24 top. It would appear that when they have been copied or faxed, the

25 bottom two -- the bottom part which has got the number and initials

Page 608

1 hasn't come through.

2 JUDGE SHAHABUDDEEN: Are those two pages relevant to what you're

3 asking the witness?

4 MR. RE: No.

5 JUDGE SHAHABUDDEEN: Well, then can we proceed?

6 MR. RE: We can.

7 JUDGE SHAHABUDDEEN: -- on that basis? Yes.

8 MR. RE:

9 Q. Mr. KV2, that is the statement that you made, and apart from

10 those two pages - I think it was 4 and 5 - they all bear your initials on

11 the bottom, and it bears your signature at the end and at the front; is

12 that correct?

13 A. Yes, that's right.

14 Q. This is in fact the statement that you made to the investigators

15 or lawyers, and it was read back to you in Bosnian and you signed the

16 English, is that correct, on the 22nd of September, 1998?

17 A. Yes, that's right.

18 JUDGE SHAHABUDDEEN: Will that be all, Mr. Re?

19 MR. RE: That is all. And there is one question I wish to ask

20 him in closed session, and that is everything.

21 JUDGE SHAHABUDDEEN: Closed session ordered.

22 MR. RE: And while that's being done, may I tender this statement

23 on the appeal.

24 [Private session]

25 (Redacted)

Page 609

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2 (Redacted)

3 (Redacted)

4 (Redacted)

5 (Redacted)

6 (Redacted)

7 (Redacted)

8 (Redacted)

9 (Redacted)

10 (Redacted)

11 (Redacted)

12 (Redacted)

13 (Redacted)

14 (Redacted)

15 (Redacted)

16 (Redacted)

17 (Redacted)

18 [Open session]

19 THE REGISTRAR: We're in open session.

20 MR. RE: That concludes my cross-examination, and I move to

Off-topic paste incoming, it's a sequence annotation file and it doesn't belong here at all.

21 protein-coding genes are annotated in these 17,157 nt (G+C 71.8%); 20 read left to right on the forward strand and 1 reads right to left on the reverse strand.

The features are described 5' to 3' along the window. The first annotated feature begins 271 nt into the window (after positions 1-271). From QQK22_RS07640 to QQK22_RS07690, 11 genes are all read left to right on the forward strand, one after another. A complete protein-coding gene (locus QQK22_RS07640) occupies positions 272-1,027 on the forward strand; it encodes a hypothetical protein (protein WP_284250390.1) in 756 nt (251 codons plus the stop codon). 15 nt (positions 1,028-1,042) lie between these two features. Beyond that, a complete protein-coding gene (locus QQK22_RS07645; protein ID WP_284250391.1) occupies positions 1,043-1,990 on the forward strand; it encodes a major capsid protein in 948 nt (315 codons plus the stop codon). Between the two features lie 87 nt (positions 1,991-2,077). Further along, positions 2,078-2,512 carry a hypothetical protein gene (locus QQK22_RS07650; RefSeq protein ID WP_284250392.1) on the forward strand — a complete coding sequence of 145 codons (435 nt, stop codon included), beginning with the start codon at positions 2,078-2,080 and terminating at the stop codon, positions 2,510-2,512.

21 tender the witness's statement of 21st and 22nd of September, 1998.

22 JUDGE SHAHABUDDEEN: Those pages which bear his signature.

23 MR. RE: No, the entirety of the document.

24 JUDGE SHAHABUDDEEN: With the exception of those two pages.

25 MR. RE: No, with the entirety of the document. They run

Page 610

1 sequentially. It just appears the two that aren't particularly relevant

2 haven't come through.

3 JUDGE SHAHABUDDEEN: Well now, Mr. Re, we had taken account of

4 Mr. Stojanovic's representations, and we would now give him ten minutes.

5 Mr. Stojanovic.

6 MR. STOJANOVIC: [Interpretation] Thank you, Your Honours, though

7 according to the Scheduling Order I had not expected to be given this

8 chance, but in any event, I'm very grateful for being given this

9 opportunity.

10 Further examination by Mr. Stojanovic:

11 Q. [Interpretation] Mr. KV2, did the Prosecution take any other

12 statements from you prior to 1998?

13 A. It did.

14 Q. Did the Prosecution first compile a statement including many

15 things that you never said?

16 A. I was given that statement because I was visited by a gentleman

17 without an interpreter when I arrived in the country, and he compiled a

18 statement that he took with him. And then when they came in 1998, I saw